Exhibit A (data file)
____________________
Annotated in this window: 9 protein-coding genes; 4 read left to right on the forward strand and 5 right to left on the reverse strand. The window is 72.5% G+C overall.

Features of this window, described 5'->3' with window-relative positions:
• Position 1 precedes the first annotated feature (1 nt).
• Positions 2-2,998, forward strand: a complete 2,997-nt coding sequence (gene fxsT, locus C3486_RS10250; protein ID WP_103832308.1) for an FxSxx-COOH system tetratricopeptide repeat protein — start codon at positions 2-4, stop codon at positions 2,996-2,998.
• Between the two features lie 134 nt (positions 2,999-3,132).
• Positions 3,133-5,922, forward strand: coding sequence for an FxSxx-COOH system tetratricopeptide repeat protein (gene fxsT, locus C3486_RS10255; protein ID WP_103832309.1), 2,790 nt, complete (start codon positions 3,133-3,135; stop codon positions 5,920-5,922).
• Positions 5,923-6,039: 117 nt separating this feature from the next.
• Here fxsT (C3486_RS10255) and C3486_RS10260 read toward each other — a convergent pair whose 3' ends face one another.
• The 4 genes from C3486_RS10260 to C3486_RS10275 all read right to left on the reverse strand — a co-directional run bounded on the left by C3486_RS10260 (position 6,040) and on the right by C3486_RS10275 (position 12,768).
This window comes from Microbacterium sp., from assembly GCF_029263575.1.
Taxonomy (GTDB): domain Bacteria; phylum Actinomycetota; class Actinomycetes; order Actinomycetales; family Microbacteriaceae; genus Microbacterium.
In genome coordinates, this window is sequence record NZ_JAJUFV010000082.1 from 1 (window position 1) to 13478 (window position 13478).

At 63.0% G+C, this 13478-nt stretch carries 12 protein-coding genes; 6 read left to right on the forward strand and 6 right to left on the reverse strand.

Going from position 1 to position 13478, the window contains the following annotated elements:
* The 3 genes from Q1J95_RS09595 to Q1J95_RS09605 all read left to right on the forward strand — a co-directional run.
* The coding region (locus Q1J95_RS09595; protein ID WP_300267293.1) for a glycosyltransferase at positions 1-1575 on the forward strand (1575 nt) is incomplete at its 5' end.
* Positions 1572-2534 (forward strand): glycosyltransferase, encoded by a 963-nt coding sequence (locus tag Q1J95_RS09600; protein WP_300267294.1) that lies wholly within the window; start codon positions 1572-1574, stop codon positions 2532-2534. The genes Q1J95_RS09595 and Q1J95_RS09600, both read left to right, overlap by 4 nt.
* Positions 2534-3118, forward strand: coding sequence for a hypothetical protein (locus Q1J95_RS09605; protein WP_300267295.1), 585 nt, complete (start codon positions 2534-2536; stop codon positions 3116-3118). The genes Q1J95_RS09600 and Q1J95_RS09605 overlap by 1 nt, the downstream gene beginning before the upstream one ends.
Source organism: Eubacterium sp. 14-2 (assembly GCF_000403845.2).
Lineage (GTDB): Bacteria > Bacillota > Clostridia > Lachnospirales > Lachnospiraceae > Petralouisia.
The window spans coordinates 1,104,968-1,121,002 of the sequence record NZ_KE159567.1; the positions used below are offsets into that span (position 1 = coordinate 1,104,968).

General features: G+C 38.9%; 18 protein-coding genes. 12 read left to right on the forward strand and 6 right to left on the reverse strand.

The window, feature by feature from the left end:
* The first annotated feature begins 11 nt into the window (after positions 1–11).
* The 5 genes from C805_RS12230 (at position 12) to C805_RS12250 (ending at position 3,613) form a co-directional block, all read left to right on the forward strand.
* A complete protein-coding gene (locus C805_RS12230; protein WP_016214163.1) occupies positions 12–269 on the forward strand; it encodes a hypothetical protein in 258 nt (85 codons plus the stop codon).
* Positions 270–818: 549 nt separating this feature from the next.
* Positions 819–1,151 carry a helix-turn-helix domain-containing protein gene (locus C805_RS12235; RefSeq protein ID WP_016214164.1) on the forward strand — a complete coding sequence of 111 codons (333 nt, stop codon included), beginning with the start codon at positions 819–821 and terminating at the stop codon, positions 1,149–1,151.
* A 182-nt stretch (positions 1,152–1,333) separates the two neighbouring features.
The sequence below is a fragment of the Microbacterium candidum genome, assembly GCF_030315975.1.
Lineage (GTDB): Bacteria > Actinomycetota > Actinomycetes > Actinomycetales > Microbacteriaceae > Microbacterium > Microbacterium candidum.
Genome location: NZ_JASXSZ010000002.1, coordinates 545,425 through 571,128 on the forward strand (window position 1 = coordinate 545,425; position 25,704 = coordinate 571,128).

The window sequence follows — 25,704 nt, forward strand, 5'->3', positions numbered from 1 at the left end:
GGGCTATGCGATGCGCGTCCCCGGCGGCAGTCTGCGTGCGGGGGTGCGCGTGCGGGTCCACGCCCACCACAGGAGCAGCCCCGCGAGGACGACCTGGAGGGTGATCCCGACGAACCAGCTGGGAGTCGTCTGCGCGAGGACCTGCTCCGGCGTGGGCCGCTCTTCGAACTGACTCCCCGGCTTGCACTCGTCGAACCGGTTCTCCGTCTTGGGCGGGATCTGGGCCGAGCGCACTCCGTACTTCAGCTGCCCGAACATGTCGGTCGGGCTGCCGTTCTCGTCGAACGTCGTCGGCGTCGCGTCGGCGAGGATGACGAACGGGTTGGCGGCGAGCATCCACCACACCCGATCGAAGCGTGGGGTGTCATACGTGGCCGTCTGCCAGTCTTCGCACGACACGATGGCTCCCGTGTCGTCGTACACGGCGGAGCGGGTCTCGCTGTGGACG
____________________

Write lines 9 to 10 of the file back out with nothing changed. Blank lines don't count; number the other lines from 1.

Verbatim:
• The 4 genes from C3486_RS10260 to C3486_RS10275 all read right to left on the reverse strand — a co-directional run bounded on the left by C3486_RS10260 (position 6,040) and on the right by C3486_RS10275 (position 12,768).
This window comes from Microbacterium sp., from assembly GCF_029263575.1.